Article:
A blank page, a keyboard, some fingers, and a brain, that’s about all we’ve got as copywriters. No impressive creative suites with multiple layers and variable-gradient drop shadows. No, it’s just us, words, and inspiration. And probably a good deal of fretting as deadlines loom.
So what do you do when you need to get down to writing something but it appears that inspiration didn’t get the invite? Well, as Peter De Vries said, “I write when I’m inspired, and I see to it that I’m inspired at nine o’clock every morning”.
Sitting around waiting for inspiration to strike means you could be waiting a very long time, especially if you’re at home with Netflix, a PlayStation, and Jeremy Kyle.
For me one of the biggest misconceptions is the idea that “inspiration comes knocking”. It doesn’t. It’s lurking around somewhere and you have to find it. It could be anywhere, in a book, under the fridge, maybe even in the dark recesses of your own mind, right between student loan repayments and personal pensions.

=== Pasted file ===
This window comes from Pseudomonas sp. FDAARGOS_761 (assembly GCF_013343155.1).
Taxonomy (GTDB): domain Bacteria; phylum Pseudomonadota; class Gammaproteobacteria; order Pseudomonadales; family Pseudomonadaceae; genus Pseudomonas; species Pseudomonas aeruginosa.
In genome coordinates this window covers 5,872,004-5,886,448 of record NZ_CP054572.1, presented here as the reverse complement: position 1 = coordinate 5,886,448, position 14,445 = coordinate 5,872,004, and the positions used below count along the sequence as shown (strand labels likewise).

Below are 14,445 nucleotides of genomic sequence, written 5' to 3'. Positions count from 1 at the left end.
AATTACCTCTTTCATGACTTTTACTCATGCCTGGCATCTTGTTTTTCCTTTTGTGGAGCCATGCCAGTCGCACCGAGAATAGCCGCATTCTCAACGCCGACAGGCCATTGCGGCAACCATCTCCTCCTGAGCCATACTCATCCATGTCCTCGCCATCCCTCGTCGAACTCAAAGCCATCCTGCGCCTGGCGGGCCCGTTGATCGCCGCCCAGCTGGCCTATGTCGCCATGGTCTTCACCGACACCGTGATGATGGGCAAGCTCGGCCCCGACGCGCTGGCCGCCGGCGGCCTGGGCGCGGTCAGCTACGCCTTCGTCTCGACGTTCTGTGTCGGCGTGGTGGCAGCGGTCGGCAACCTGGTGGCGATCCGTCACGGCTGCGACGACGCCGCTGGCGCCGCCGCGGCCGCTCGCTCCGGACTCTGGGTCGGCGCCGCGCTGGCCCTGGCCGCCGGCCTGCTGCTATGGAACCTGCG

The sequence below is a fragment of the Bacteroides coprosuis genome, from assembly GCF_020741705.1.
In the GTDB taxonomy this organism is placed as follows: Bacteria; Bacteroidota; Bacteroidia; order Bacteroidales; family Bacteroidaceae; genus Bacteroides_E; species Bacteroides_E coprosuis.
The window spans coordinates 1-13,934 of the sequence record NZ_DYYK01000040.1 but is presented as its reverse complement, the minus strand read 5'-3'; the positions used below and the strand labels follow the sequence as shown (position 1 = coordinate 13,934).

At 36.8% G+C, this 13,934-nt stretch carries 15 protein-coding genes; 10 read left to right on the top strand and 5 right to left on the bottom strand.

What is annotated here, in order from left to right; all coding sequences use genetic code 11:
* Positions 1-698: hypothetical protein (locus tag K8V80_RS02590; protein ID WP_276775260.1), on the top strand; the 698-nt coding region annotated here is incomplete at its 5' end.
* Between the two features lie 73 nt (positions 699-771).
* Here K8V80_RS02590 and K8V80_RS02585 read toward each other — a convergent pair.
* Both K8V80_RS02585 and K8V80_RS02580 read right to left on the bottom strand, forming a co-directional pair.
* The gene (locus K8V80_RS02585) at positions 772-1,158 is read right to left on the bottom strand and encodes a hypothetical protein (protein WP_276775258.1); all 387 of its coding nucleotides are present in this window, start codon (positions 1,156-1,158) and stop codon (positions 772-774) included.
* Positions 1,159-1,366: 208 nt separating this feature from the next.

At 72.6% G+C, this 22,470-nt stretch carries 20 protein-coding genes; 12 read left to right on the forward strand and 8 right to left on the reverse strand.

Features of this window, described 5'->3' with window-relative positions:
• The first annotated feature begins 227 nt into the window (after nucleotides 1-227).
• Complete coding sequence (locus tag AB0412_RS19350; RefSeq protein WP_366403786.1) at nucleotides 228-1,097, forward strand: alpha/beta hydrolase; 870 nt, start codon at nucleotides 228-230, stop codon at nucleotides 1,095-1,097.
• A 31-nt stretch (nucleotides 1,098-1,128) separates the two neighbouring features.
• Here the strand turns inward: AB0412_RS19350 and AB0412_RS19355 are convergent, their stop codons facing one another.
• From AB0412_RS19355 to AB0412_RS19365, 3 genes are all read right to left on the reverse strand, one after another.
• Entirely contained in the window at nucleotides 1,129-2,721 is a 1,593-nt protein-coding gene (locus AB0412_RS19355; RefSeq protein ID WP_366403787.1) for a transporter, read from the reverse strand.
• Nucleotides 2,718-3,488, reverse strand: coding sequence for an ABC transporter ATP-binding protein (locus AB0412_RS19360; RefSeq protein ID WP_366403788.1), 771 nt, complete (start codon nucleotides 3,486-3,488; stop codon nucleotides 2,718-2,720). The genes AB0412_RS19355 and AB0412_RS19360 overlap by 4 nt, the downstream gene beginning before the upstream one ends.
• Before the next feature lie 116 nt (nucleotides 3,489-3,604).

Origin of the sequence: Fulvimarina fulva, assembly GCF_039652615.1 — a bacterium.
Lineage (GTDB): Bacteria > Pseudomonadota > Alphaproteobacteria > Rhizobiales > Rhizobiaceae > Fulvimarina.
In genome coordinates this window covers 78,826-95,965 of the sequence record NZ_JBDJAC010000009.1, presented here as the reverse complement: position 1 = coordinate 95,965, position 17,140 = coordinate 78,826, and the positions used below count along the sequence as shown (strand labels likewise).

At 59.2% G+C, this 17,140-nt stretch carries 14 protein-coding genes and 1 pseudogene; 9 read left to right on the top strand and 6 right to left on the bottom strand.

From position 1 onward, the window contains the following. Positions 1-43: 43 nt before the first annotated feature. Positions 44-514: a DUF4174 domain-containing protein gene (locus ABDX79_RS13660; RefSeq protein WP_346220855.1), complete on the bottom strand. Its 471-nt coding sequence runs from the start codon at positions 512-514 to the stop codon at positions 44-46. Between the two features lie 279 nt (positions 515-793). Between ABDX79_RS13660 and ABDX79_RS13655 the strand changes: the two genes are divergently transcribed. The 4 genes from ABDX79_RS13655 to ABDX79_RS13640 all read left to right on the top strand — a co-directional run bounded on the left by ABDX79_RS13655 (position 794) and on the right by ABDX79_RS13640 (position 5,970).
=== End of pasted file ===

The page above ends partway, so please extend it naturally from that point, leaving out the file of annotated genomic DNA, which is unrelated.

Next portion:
So what do you do when that ever-encroaching deadline creeps closer like some spectral lawnmower of time? Here are a couple of techniques I’ve found over the years that work for me.
One is to go anti-technology, it may feel like pulling a drip out of your own arm while the doctor’s not looking, but getting back to basics can often be the answer. With just a pencil, paper, earphones, and a hiding place, I like to see what’s rumbling around inside my brain.
I set myself a limit of about 15 minutes, that’s about all it takes for me to empty my brain onto the page. In that time I normally come up with something useable. After that it’s easy; you just need to write it, edit it, refine it, tweak it, decide it’s terrible and start all over again.
I have another technique that gets a bit more Jungian and involves delving into the human subconscious. That isn’t actually as difficult as it sounds, not since the human self-conscious has become an easily searchable, cross-indexed database of blogs and websites.
Whether you need to find something about flights to Mali, 1980s sci-fi, technological advances, or how to make Birmingham sound like a nice places to visit, there’ll be something there to spark your creativity.
Anything I find that I like the look of I use somewhere, or store away for a time of creative drought. I don’t see this as copying; as the famous quote goes, “stealing from one place is plagiarism, stealing from 100 places is inspiration”.